So the things that we have announced with Anthem or Biogen we can do with other companies in the same place. Much of this is driven by our patient-centered approach. So if you are an MS patient, for example, you may be on biogen medication one day, you may be on Novartis medication one year from now. Then you can stay in Sanofi’s drug for three years from now.
So you may have to change your medication throughout your patient’s journey. We need to have partners who represent all of your choices so that we can better educate you about your therapeutic options.
MHN: Looking at the more common digital therapeutic space, what do you think the environment is like now? Digital health funding has declined so far this year. Do you think interest in this new method has waned?
What: We have a fundamental view that a disruptive technology – and I will classify digital therapeutics and what we are doing in this space as disruptive – cannot succeed on the same basis and with the same paradigm as existing technologies. Because if it does, it will not be interrupted by definition.
I think what you are seeing right now is the search for the right business model I don’t believe we’re just going to copy the pharma business model and say, “Okay, digital therapeutics are like a drug, so they’ll be paid the same, they’ll be distributed the same, they’ll be used the same.”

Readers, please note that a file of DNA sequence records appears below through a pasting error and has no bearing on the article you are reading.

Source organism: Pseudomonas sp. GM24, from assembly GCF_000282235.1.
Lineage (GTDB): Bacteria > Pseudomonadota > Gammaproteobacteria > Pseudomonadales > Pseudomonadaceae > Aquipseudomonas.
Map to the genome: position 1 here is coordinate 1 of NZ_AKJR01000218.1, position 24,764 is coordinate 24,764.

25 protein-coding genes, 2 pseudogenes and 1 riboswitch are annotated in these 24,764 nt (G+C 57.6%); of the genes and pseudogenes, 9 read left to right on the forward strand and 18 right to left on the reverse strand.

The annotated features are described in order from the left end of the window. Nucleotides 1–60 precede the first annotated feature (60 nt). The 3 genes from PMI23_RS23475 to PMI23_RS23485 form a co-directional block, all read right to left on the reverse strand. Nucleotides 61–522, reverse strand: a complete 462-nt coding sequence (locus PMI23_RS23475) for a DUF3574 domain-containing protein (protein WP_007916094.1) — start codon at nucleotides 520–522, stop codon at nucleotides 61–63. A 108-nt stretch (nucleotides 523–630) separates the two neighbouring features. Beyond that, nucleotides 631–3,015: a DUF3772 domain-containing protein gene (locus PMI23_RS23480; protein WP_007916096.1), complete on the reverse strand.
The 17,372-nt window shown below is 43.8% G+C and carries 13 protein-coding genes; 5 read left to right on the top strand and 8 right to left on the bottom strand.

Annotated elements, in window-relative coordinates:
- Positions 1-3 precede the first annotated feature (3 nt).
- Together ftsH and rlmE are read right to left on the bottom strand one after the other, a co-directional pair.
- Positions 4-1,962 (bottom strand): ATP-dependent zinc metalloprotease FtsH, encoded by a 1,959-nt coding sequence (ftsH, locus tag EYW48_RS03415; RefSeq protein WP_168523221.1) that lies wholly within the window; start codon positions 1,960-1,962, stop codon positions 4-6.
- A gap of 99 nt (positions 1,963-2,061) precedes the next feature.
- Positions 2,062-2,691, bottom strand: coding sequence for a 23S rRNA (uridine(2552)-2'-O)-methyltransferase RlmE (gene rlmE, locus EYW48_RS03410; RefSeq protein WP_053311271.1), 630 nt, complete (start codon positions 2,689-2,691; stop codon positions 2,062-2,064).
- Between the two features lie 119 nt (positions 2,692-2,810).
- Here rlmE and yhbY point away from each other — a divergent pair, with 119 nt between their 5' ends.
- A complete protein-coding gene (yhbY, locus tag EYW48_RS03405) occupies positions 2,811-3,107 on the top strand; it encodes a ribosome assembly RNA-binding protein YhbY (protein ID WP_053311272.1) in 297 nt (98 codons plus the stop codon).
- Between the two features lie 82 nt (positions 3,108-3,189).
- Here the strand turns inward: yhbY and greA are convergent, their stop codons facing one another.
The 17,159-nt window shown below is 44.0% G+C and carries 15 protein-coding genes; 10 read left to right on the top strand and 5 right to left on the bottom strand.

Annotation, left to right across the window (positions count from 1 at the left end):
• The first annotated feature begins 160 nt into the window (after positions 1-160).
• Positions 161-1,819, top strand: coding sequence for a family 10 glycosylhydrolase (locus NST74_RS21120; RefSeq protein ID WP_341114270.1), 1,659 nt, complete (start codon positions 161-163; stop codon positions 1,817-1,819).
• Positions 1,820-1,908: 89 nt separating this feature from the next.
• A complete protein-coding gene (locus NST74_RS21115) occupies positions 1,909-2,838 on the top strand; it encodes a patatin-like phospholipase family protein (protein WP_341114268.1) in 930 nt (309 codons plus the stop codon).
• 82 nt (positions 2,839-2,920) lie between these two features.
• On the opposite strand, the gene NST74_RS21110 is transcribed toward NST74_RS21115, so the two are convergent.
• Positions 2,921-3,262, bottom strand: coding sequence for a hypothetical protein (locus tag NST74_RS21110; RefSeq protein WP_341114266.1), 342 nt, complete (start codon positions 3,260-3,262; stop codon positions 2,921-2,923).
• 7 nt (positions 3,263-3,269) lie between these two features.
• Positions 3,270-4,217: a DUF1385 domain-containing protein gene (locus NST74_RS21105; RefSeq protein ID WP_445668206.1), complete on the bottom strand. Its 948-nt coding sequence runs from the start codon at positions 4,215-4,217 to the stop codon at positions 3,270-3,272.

We are actually very different. Our methods are different. Our process of action is different. The frequency they are using is different. The data we collect is much more than any drug can collect – aAnd the truth is that we can complement a lot.
We can be complementary to the practice of medicine. We can supplement the use of a drug. We can complement the way you change your behavior and lifestyle around things like diet, exercise, sleep.
So I think you are going to see this evolving model now; We call this technique perfect care. You are going to see this combination of perfect drugs – Which includes digital therapeutics – With step-by-step care, moving from a digital solution to a coaching / therapist / physician service to a digital AI solution.
We personally believe that proper care will become an influential model for prescription digital therapeutics and related services in the future. Look at the integration of these Headspace and ginger, it’s a perfect-care strategy combination. You look at the integration between Teladoc and Livongo. This is a perfect-care consolidation strategy. You look at the integration between Amwell and SilverCloud. This is a perfect-care consolidation strategy.
If you have this new model, how are you going to charge for it? Because there are lots of different pieces, right? There’s coaching, there’s therapists, there’s physicians, there’s digital therapeutics, there’s a digital front door and there’s a consumer-oriented part. You can have multiple different types of partners, from payers to employers, to employers, to pharma companies. And so I think you’re going to find a lot of creative monetization strategies that companies have because they follow proper care.